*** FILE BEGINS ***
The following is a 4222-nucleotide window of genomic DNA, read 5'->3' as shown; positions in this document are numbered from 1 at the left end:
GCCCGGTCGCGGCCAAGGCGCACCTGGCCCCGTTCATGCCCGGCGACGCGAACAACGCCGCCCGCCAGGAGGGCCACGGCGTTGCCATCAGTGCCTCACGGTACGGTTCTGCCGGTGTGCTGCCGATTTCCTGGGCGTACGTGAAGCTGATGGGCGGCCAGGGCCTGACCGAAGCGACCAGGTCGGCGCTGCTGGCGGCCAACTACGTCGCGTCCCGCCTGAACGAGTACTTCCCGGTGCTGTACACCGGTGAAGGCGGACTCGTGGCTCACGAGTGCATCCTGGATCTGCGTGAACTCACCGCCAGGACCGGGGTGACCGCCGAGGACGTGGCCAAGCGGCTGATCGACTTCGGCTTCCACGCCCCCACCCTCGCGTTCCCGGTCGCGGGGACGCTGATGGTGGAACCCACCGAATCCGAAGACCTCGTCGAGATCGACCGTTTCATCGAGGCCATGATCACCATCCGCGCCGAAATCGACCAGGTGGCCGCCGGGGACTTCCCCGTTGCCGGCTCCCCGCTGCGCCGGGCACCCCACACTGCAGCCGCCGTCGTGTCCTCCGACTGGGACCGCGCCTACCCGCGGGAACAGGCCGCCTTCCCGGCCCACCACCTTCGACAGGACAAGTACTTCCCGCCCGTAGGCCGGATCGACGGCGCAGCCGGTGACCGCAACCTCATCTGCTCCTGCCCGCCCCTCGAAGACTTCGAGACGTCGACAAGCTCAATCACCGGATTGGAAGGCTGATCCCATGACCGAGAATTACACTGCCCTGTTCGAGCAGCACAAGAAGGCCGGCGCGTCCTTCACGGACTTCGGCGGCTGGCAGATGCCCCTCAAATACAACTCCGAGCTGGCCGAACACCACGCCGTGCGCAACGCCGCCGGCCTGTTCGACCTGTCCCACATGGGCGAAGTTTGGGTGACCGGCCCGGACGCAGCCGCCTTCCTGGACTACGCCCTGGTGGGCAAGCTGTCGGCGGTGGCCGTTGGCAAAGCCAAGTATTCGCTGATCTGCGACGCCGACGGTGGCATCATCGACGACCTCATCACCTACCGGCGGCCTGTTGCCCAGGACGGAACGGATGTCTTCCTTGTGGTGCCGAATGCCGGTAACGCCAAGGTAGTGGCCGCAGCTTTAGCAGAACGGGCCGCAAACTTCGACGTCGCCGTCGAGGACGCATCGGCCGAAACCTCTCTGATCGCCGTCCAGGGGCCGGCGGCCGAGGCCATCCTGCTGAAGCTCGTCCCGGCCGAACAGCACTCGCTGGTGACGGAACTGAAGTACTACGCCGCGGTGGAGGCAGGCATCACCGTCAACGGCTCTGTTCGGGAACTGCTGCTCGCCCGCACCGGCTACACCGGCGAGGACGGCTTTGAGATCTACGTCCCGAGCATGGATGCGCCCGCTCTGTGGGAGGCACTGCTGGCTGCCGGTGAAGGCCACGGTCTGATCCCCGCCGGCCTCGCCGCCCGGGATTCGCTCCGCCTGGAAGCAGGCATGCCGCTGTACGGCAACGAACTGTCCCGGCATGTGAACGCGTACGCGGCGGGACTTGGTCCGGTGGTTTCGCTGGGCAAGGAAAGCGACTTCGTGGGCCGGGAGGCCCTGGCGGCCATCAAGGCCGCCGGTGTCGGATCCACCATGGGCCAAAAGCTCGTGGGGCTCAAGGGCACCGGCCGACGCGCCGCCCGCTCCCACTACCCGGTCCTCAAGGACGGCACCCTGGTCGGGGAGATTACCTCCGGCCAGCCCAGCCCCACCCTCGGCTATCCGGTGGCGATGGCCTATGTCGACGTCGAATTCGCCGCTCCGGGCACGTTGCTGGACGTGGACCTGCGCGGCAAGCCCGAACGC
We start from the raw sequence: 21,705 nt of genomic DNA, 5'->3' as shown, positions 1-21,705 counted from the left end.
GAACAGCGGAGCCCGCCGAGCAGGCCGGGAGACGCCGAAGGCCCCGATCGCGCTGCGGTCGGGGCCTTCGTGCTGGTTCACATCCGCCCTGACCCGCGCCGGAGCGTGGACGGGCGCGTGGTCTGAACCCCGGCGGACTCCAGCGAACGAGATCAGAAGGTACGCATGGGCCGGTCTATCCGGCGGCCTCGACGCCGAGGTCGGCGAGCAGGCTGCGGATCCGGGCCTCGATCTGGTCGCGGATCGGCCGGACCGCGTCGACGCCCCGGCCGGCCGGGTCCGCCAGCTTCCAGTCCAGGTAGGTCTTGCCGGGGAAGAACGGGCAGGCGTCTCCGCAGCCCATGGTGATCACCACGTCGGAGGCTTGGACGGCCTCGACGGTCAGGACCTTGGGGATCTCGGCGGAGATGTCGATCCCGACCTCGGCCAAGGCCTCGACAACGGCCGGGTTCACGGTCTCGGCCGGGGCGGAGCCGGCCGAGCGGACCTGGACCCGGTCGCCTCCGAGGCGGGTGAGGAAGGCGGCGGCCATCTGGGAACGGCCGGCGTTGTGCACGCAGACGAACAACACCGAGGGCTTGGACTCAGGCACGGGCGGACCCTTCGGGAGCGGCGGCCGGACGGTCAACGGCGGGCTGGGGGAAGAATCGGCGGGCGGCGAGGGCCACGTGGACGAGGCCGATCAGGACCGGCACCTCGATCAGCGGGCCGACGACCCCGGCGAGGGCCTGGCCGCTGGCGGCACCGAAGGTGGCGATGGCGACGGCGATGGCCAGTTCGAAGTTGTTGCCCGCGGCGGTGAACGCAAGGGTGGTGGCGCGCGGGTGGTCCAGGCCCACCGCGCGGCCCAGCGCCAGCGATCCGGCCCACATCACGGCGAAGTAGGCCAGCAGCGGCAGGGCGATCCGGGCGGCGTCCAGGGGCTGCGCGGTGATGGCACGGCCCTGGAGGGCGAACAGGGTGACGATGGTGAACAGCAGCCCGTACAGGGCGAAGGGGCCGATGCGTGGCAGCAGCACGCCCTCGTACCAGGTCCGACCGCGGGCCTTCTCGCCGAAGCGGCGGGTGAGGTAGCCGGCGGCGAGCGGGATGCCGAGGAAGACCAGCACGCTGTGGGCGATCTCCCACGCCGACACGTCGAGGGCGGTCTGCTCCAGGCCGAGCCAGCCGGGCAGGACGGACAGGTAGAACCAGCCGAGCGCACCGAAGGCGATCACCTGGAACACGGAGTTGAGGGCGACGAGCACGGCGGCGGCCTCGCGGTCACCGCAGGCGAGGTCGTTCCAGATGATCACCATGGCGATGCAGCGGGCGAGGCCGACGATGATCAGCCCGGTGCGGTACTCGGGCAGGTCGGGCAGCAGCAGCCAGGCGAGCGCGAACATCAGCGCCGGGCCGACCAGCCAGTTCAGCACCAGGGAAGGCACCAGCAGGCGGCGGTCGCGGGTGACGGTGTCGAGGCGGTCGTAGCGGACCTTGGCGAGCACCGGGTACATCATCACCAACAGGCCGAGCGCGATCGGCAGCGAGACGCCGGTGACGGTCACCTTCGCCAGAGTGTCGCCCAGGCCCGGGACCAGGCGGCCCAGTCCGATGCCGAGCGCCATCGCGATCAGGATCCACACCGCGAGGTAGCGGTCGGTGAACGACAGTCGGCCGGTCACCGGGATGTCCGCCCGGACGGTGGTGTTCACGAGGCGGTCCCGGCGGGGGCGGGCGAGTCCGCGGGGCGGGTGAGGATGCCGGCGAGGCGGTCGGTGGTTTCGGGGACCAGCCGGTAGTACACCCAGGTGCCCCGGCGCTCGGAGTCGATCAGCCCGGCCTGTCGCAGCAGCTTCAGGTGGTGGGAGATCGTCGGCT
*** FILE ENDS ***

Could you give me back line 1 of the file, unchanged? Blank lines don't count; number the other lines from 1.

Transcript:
The following is a 4222-nucleotide window of genomic DNA, read 5'->3' as shown; positions in this document are numbered from 1 at the left end: